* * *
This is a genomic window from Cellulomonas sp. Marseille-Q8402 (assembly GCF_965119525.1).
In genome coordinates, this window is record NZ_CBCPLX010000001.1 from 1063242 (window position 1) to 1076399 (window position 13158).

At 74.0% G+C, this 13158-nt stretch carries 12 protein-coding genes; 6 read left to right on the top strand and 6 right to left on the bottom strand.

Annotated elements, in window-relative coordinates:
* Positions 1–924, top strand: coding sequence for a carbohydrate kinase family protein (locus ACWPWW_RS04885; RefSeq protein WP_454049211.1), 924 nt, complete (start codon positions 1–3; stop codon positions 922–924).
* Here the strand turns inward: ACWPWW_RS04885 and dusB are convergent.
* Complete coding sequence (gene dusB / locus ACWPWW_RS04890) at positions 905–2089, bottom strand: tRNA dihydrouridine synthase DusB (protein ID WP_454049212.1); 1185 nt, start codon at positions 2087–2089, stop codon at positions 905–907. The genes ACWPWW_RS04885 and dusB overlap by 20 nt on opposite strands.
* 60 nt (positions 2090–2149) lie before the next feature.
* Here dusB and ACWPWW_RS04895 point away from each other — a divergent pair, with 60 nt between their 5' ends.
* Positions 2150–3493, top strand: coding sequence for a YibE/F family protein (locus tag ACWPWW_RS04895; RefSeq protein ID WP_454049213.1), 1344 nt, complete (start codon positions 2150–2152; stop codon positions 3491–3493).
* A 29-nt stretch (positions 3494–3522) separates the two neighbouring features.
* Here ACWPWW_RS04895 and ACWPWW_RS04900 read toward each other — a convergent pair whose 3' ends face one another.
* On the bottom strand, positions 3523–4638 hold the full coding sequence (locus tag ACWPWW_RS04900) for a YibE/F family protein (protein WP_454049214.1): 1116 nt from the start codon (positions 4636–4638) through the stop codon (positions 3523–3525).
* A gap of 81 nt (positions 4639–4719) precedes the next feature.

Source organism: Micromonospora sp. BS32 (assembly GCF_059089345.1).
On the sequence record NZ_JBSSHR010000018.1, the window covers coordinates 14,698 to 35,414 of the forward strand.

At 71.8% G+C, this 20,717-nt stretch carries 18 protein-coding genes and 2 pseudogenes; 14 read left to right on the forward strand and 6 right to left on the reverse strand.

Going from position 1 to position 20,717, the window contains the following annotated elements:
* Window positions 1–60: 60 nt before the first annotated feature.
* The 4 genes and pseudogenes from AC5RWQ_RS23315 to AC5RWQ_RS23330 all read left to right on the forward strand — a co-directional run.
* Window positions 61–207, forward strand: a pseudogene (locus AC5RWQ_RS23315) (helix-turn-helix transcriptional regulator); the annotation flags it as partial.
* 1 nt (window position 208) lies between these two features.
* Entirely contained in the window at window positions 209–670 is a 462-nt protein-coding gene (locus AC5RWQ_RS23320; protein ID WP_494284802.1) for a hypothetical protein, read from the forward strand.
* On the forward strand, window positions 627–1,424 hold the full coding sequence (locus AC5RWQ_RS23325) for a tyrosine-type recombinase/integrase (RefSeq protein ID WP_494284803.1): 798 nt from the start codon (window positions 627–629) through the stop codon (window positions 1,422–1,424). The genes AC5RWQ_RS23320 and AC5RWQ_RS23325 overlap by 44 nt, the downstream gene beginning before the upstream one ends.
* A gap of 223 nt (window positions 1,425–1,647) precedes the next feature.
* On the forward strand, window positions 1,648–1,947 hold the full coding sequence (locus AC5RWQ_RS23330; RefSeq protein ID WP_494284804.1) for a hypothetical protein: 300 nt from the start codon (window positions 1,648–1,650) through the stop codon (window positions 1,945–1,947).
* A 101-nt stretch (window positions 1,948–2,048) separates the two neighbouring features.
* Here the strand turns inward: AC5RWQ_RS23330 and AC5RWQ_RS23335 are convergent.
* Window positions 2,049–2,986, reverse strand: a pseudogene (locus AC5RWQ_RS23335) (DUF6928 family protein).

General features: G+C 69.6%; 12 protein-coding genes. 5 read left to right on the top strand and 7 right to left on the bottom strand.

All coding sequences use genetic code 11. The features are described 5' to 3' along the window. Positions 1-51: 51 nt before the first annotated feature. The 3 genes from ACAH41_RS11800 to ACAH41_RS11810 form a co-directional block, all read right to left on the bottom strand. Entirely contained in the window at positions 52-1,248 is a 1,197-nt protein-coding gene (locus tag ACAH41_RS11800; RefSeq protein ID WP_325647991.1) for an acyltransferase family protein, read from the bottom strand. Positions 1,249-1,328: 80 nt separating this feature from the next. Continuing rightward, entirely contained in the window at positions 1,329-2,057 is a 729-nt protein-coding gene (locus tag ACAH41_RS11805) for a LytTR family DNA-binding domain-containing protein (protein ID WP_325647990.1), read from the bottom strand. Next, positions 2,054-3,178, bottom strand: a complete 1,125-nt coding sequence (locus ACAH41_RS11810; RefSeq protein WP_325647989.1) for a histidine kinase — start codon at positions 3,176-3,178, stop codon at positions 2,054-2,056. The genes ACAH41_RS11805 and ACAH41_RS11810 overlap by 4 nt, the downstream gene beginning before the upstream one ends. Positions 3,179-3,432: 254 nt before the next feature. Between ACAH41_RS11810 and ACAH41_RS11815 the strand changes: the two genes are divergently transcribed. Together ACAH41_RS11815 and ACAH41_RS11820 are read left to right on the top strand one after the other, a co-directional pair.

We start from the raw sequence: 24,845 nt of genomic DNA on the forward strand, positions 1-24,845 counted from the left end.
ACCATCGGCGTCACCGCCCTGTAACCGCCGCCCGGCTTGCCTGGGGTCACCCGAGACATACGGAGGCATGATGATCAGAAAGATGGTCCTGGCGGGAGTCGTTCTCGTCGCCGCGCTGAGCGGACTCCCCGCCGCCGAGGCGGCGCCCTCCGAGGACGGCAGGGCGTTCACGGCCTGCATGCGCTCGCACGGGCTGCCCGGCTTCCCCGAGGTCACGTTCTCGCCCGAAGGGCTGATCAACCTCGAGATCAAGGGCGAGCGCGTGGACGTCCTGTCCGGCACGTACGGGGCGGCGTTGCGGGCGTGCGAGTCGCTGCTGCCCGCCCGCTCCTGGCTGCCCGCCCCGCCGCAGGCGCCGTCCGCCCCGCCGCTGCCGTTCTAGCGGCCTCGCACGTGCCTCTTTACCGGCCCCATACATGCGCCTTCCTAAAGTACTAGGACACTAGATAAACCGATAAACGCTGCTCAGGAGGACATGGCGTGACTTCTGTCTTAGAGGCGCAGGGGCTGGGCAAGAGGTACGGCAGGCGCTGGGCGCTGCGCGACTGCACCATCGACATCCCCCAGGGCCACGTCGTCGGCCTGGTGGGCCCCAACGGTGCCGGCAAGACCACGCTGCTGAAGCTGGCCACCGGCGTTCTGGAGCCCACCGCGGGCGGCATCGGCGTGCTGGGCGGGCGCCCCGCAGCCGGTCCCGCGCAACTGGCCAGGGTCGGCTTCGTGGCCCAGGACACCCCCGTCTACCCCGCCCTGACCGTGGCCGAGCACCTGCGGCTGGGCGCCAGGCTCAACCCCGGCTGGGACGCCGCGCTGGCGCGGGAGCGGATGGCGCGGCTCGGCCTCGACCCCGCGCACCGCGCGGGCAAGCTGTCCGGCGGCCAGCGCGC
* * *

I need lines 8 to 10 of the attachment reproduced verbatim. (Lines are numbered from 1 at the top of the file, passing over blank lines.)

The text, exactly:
* 60 nt (positions 2090–2149) lie before the next feature.
* Here dusB and ACWPWW_RS04895 point away from each other — a divergent pair, with 60 nt between their 5' ends.
* Positions 2150–3493, top strand: coding sequence for a YibE/F family protein (locus tag ACWPWW_RS04895; RefSeq protein ID WP_454049213.1), 1344 nt, complete (start codon positions 2150–2152; stop codon positions 3491–3493).